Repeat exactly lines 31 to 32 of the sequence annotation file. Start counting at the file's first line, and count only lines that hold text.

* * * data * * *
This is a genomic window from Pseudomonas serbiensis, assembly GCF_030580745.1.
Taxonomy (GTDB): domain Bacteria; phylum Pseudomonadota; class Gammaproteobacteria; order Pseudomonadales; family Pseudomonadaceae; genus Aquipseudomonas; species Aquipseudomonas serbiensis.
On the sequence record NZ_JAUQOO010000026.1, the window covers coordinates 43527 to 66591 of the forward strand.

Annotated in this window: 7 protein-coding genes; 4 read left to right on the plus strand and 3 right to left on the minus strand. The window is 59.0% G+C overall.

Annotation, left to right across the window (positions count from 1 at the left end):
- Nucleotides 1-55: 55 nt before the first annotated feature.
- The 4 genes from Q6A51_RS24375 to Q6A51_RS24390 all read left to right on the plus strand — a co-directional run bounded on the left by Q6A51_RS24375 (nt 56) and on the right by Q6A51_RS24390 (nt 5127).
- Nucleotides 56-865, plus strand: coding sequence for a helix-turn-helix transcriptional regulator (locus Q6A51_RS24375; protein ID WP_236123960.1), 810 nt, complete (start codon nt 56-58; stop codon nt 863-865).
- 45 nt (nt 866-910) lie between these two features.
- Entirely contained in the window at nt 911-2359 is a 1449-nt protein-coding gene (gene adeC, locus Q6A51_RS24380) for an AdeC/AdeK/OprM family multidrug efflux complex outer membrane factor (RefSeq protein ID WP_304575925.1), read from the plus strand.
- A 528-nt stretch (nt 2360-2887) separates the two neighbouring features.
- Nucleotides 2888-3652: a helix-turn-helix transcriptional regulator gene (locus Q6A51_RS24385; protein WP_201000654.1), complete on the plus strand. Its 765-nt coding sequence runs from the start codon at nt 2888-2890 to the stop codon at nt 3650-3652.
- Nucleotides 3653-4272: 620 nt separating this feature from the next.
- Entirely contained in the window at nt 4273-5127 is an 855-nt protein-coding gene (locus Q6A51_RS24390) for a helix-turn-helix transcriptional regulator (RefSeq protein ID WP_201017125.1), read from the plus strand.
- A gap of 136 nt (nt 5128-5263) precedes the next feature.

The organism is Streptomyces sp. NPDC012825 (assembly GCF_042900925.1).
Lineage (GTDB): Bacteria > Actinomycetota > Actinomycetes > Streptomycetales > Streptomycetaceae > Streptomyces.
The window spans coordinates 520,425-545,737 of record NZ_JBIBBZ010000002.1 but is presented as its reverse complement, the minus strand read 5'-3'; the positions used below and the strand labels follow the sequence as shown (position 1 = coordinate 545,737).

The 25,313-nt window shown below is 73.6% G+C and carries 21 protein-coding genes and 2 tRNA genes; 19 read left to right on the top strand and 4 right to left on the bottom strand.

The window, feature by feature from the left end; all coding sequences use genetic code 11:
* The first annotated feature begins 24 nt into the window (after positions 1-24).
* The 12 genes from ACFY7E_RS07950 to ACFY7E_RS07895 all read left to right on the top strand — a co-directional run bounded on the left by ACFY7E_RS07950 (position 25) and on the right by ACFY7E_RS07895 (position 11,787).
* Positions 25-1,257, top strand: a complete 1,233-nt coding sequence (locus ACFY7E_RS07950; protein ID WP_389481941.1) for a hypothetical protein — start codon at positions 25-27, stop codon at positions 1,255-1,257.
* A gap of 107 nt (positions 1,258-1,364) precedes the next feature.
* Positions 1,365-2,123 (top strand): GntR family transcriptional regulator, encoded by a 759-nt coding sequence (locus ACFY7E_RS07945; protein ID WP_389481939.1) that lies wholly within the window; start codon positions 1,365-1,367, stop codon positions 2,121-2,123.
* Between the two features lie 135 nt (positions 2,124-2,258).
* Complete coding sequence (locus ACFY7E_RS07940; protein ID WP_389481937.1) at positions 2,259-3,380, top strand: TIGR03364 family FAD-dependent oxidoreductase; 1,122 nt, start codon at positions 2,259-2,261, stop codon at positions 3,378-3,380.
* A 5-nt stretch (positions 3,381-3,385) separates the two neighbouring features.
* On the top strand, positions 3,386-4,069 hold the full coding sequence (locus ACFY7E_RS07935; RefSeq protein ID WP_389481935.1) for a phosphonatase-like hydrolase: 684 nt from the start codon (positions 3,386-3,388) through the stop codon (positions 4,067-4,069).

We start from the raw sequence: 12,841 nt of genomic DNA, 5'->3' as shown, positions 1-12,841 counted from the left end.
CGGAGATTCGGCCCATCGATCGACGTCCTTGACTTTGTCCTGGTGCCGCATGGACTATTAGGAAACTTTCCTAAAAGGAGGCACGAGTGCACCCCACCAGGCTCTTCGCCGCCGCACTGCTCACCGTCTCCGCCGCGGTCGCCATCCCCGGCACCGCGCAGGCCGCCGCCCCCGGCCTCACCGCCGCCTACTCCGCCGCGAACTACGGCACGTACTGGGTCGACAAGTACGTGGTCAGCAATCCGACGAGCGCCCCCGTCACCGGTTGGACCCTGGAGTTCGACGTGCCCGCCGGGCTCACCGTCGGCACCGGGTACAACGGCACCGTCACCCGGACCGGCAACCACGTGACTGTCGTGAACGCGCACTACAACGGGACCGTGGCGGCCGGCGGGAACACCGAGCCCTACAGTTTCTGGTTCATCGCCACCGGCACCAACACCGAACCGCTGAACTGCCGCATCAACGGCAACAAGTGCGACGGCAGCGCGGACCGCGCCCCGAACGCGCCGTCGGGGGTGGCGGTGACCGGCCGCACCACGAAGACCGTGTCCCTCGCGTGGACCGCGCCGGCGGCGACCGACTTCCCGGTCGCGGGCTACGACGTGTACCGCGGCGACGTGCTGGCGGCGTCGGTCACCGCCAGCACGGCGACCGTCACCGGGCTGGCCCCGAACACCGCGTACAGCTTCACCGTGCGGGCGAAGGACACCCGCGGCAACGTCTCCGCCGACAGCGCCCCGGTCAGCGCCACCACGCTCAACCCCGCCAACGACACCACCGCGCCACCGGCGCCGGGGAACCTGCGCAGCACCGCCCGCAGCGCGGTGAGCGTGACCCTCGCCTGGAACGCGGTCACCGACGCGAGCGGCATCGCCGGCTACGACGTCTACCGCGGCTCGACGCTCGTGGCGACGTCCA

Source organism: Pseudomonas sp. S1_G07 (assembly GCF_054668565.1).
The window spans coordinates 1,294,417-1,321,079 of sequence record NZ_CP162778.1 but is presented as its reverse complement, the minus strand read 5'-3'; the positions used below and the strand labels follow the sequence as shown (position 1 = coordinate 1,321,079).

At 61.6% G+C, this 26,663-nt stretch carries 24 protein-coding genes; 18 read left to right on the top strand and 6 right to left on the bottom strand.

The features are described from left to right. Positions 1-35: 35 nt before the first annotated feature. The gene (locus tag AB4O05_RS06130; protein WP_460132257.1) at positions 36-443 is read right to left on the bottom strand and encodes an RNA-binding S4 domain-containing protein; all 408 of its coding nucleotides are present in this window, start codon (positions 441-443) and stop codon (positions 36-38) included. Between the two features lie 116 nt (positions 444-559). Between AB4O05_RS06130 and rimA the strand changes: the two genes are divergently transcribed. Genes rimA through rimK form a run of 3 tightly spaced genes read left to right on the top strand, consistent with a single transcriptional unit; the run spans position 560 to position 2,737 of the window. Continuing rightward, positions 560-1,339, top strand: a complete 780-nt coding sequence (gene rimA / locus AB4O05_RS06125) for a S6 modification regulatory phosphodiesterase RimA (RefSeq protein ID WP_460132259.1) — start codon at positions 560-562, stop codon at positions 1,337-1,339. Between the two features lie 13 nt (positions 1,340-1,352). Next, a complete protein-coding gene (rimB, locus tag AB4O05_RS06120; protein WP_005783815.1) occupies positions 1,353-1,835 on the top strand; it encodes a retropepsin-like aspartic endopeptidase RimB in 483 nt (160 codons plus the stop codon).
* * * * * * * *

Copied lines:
CGGAGATTCGGCCCATCGATCGACGTCCTTGACTTTGTCCTGGTGCCGCATGGACTATTAGGAAACTTTCCTAAAAGGAGGCACGAGTGCACCCCACCAGGCTCTTCGCCGCCGCACTGCTCACCGTCTCCGCCGCGGTCGCCATCCCCGGCACCGCGCAGGCCGCCGCCCCCGGCCTCACCGCCGCCTACTCCGCCGCGAACTACGGCACGTACTGGGTCGACAAGTACGTGGTCAGCAATCCGACGAGCGCCCCCGTCACCGGTTGGACCCTGGAGTTCGACGTGCCCGCCGGGCTCACCGTCGGCACCGGGTACAACGGCACCGTCACCCGGACCGGCAACCACGTGACTGTCGTGAACGCGCACTACAACGGGACCGTGGCGGCCGGCGGGAACACCGAGCCCTACAGTTTCTGGTTCATCGCCACCGGCACCAACACCGAACCGCTGAACTGCCGCATCAACGGCAACAAGTGCGACGGCAGCGCGGACCGCGCCCCGAACGCGCCGTCGGGGGTGGCGGTGACCGGCCGCACCACGAAGACCGTGTCCCTCGCGTGGACCGCGCCGGCGGCGACCGACTTCCCGGTCGCGGGCTACGACGTGTACCGCGGCGACGTGCTGGCGGCGTCGGTCACCGCCAGCACGGCGACCGTCACCGGGCTGGCCCCGAACACCGCGTACAGCTTCACCGTGCGGGCGAAGGACACCCGCGGCAACGTCTCCGCCGACAGCGCCCCGGTCAGCGCCACCACGCTCAACCCCGCCAACGACACCACCGCGCCACCGGCGCCGGGGAACCTGCGCAGCACCGCCCGCAGCGCGGTGAGCGTGACCCTCGCCTGGAACGCGGTCACCGACGCGAGCGGCATCGCCGGCTACGACGTCTACCGCGGCTCGACGCTCGTGGCGACGTCCA

Source organism: Pseudomonas sp. S1_G07 (assembly GCF_054668565.1).